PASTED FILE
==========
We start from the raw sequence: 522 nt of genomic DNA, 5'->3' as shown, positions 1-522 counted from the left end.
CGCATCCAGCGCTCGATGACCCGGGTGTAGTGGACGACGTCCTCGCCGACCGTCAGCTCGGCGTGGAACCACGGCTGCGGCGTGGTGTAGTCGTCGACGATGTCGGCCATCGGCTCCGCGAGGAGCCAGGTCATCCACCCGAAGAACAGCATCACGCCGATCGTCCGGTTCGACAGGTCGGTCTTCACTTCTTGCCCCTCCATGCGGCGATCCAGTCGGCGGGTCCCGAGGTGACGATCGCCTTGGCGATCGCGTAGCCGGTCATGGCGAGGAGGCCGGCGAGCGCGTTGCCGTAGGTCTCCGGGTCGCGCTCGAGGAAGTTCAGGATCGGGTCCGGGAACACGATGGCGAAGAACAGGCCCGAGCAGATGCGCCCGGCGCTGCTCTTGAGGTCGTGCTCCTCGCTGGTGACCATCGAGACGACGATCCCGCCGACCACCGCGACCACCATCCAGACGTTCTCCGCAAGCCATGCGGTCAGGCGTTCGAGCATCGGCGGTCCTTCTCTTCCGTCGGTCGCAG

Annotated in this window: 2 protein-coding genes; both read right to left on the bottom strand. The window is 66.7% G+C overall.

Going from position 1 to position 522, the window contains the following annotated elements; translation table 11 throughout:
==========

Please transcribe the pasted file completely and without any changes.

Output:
We start from the raw sequence: 522 nt of genomic DNA, 5'->3' as shown, positions 1-522 counted from the left end.
CGCATCCAGCGCTCGATGACCCGGGTGTAGTGGACGACGTCCTCGCCGACCGTCAGCTCGGCGTGGAACCACGGCTGCGGCGTGGTGTAGTCGTCGACGATGTCGGCCATCGGCTCCGCGAGGAGCCAGGTCATCCACCCGAAGAACAGCATCACGCCGATCGTCCGGTTCGACAGGTCGGTCTTCACTTCTTGCCCCTCCATGCGGCGATCCAGTCGGCGGGTCCCGAGGTGACGATCGCCTTGGCGATCGCGTAGCCGGTCATGGCGAGGAGGCCGGCGAGCGCGTTGCCGTAGGTCTCCGGGTCGCGCTCGAGGAAGTTCAGGATCGGGTCCGGGAACACGATGGCGAAGAACAGGCCCGAGCAGATGCGCCCGGCGCTGCTCTTGAGGTCGTGCTCCTCGCTGGTGACCATCGAGACGACGATCCCGCCGACCACCGCGACCACCATCCAGACGTTCTCCGCAAGCCATGCGGTCAGGCGTTCGAGCATCGGCGGTCCTTCTCTTCCGTCGGTCGCAG

Annotated in this window: 2 protein-coding genes; both read right to left on the bottom strand. The window is 66.7% G+C overall.

Going from position 1 to position 522, the window contains the following annotated elements; translation table 11 throughout: